The day after I shared my diagnosis and asked for my friends to rally around me, I realized that the response was grander than I ever would have expected. I asked and they delivered – words of encouragement, love, inappropriate jokes, offers of help, reminders of friendship near and far, new and old. I was so immediately bolstered by these gestures that I decided to “train” for my upcoming surgery – Operation Get It Out.
I had exactly 2 weeks.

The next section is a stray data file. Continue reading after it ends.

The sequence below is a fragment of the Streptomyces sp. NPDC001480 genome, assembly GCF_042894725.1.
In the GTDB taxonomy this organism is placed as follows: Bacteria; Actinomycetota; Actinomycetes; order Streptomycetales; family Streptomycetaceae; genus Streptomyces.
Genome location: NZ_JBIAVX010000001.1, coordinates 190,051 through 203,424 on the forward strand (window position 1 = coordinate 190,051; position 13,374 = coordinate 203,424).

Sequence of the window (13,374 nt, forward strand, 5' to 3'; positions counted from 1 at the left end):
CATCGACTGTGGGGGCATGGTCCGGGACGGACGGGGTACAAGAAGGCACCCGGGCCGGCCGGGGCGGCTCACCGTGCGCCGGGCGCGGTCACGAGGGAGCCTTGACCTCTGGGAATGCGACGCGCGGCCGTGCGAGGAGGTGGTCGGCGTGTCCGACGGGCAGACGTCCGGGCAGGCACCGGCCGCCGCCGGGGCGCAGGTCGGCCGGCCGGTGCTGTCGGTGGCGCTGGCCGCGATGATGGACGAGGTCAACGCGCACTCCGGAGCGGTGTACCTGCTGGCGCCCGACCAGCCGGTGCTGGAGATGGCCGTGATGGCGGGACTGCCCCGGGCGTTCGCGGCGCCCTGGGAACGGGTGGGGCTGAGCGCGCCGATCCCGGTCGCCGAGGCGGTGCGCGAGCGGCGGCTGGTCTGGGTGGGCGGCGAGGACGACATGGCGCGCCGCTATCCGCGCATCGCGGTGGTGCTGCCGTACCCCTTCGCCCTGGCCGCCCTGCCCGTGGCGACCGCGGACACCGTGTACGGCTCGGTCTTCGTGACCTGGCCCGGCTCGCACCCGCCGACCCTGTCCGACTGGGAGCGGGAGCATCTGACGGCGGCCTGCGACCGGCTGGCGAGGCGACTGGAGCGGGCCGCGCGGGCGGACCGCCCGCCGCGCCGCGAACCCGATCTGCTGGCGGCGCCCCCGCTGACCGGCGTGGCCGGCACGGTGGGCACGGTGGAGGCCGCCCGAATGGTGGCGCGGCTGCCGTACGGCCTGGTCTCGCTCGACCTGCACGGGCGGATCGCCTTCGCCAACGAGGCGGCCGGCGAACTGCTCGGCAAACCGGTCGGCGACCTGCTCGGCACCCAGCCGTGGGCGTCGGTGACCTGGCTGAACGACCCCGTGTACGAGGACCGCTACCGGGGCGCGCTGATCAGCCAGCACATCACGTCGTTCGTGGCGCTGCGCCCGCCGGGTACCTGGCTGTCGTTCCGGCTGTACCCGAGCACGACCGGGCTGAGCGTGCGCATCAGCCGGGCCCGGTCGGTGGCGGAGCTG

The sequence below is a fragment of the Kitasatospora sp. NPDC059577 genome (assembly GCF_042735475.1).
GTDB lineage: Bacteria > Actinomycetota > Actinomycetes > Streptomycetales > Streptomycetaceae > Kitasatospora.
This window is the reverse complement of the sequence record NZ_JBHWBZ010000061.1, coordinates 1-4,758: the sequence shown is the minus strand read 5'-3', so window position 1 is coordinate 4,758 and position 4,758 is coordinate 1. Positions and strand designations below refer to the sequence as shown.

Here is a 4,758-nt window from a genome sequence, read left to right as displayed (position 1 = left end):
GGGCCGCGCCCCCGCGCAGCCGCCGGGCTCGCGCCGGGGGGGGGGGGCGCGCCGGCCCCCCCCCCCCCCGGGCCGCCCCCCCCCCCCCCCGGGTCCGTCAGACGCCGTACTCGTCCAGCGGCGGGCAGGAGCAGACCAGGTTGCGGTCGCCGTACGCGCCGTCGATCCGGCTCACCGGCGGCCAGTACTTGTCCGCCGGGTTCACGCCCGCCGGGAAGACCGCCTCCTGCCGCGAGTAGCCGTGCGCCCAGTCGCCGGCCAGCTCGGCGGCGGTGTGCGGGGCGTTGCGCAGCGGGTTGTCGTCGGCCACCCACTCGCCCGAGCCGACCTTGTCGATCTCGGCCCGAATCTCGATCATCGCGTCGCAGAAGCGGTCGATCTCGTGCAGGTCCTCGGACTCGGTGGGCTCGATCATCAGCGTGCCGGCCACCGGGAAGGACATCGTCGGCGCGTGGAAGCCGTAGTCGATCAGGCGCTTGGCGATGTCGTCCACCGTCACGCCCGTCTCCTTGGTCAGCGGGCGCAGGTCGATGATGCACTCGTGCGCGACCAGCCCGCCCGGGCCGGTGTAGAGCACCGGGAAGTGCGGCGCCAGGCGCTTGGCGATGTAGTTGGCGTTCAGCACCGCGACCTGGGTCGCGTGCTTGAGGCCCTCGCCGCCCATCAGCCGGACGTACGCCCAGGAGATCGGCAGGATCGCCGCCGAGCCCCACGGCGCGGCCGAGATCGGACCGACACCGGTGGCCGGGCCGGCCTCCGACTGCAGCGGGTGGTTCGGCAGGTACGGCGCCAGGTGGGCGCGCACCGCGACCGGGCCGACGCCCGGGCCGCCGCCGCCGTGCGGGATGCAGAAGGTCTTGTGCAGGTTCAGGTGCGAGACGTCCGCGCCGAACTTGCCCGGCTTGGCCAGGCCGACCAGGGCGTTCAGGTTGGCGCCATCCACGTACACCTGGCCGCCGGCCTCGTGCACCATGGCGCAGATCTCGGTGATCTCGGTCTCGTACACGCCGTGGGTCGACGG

You see, I was teetering between hiding and being seen, feeling ashamed and feeling proud, being a victim and being a warrior. I felt like I was wearing a new label, one that was emblazoned across my forehead. I was the one who revealed it, but I didn’t want to be defined by it. The problem was I was defining myself by it. I was struggling to figure out who I was with it. I needed to tip the scales in my favor and feel in control for the first time in 2 weeks. I had been running and mountain biking all summer, but this was different. Now I had a team behind me.